They were all driven on by land-hunger, the same immemorial hunger that drew the children of Israel into Canaan, and the Goths into Western Europe.  More and more land was being broken to cultivation in the valley and on the surrounding hills.  Already in 1798 there were 138 heads of families listed for taxation in Dayton township; in 1804, Montgomery county had 217 taxpayers.  But Dayton itself did not grow at first.  The uncertainty of land titles may have retarded it.  In 1803, when it was made the county seat it had but 22 inhabitants.


STATE AID     An economic foundation for commerce, however, was being  laid by the rapid settlement of the farming region round about; and the winning of the county seat for Dayton gave it an artificial lift at the expense of the rest of the county.  This state-aid meant new buildings at the cost of county taxpayers, more visitors brought hither by litigation and the need of paying taxes or recording transfers of property.  This meant increased business for storekeepers.  A county seat drains from the whole county.

     In 1804 Brown & Sutherland opened a general store.  In 1806 four new stores opened, and meantime several additional taverns.  A drug store was opened in a room at Reid’s inn.


DIVISION OF LABOR     The growth of Dayton as a trading center meant the settlers were becoming less individually independent, more interdependent; instead of trying to grow and manufacture everything, they produced those things their land and opportunities were best adapted to, and traded such products at the store for articles which could be better and with less labor produced elsewhere.

     They began to leave off making their own meal, shoes, harness, tools, nails, planks, dishes, etc.  Instead they brought in hides, corn, wool, tobacco, logs, etc., and traded for them.

     Two things require extraordinary labor and yield only small and slow production, when performed by hand: the grinding of meal and the working of timber into boards and posts.  It required three and four hours of grinding daily to obtain enough meal for the family.

     So the demand was strong for gristmills and sawmills; settlers were eager to be relieved of this manual labor.  Some tried a horse-mill, grinding the upper millstone on the nether by driving the horse round and round, hitched to a pole fastened across the upper millstone.


THE FIRST MILLS     The first gristmill in this region was built by William Hamer.  It stood where Monument avenue now is, just east of the canal bridge.  The water was brought from the river by a short race, and the tail-race ran down a gully which followed the general course of the present canal bed.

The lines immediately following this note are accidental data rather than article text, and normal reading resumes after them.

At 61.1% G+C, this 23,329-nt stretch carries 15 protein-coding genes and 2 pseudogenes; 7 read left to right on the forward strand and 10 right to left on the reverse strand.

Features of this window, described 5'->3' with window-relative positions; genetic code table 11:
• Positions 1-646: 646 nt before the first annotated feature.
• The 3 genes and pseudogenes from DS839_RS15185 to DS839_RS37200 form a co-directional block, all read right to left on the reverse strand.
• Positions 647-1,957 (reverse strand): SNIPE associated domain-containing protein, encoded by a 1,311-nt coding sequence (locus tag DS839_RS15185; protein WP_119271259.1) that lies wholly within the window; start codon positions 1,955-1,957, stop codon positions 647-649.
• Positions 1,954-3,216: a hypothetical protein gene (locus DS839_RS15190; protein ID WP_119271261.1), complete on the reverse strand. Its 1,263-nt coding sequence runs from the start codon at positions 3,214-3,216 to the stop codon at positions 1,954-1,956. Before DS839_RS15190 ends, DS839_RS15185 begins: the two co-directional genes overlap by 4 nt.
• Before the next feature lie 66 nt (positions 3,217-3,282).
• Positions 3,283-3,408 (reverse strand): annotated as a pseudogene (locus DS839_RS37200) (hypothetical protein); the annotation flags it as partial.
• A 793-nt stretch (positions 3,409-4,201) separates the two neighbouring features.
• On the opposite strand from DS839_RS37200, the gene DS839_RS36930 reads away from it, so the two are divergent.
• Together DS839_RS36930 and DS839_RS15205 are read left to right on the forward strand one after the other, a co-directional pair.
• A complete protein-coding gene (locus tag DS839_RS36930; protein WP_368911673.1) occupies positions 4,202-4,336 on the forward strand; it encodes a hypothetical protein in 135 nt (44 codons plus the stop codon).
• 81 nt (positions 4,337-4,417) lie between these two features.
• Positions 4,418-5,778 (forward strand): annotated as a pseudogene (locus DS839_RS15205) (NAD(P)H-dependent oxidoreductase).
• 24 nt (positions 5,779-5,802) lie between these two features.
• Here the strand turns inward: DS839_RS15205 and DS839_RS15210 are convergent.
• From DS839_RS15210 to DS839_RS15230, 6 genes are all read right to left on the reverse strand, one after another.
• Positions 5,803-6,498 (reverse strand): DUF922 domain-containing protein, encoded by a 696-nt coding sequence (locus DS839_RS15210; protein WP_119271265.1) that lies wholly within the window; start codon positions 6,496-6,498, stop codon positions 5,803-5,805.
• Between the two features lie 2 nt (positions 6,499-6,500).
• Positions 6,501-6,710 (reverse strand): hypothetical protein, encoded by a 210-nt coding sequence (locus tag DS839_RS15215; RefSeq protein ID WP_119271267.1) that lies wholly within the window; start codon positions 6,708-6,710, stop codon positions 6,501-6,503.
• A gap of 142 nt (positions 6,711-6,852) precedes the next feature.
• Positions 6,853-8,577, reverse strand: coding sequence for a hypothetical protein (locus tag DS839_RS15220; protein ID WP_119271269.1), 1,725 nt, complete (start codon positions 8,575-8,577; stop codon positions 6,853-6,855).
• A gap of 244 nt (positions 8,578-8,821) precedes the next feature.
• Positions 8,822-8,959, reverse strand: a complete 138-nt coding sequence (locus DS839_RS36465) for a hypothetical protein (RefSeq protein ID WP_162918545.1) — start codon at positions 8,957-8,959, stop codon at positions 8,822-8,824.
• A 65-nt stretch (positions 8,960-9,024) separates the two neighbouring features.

In the fall of 1799, Daniel C. Cooper started a small distillery on his farm south of town—the farm which Col. Robert Patterson shortly afterwards purchased.  Cooper that same year had a sawmill and “corn cracker” mill built on Rubicon Creek, to be run by water power.  The sawmill power was a paddle-wheel; the “corn cracker” a tub-mill.  Robert Edgar, a farmer, but skilled in mechanics, built them for him.  Benjamin Van Cleve, the schoolmaster, helped dig the sawmill pit.

     This tub-mill is a curious example of the primitive machinery of the place and time.  Four posts were driven in the ground, about four feet apart, two on each side of the creek, forming a square.  The posts stood about four feet high, and on top was laid a puncheon floor, and on that a small pair of buhr millstones.  A perpendicular shaft, attached to the upper stone, passed through the lower or “bed” stone; and down in the current of the creek underneath was the tub-wheel—a wheel laid horizontal inside a tub so that the current would turn it round and round.  A clapboard roof kept the rain out of the hopper, but the sides of the mill were not enclosed.

     This crude little machine had most of the grist-grinding trade from the upper Miami country, and from up Mad river as far as Springfield.  But soon after, probably in 1800, a small overshot mill was built on McConnell Creek in Mad River Township, east of town.

     Settlers coming to the Cooper mill brought packhorses loaded with sacks of corn; some traveled several days’ journey to reach the mill, camping out along the trail by night.  Often the traveler would have to wait several days for his turn at the mill.

     After 1800, with the increasing population, mill machinery rapidly improved.  Millers made their own buhrs out of limestone or granite boulders.

     But outside of sawmill and gristmill work, the driving power in industry was muscle—human or horse muscle.  The day of water power had not yet dawned.


PRIMITIVE MANUFACTURE     The manufacturing industries of Dayton in those early days, of which any record has been made, were as follows: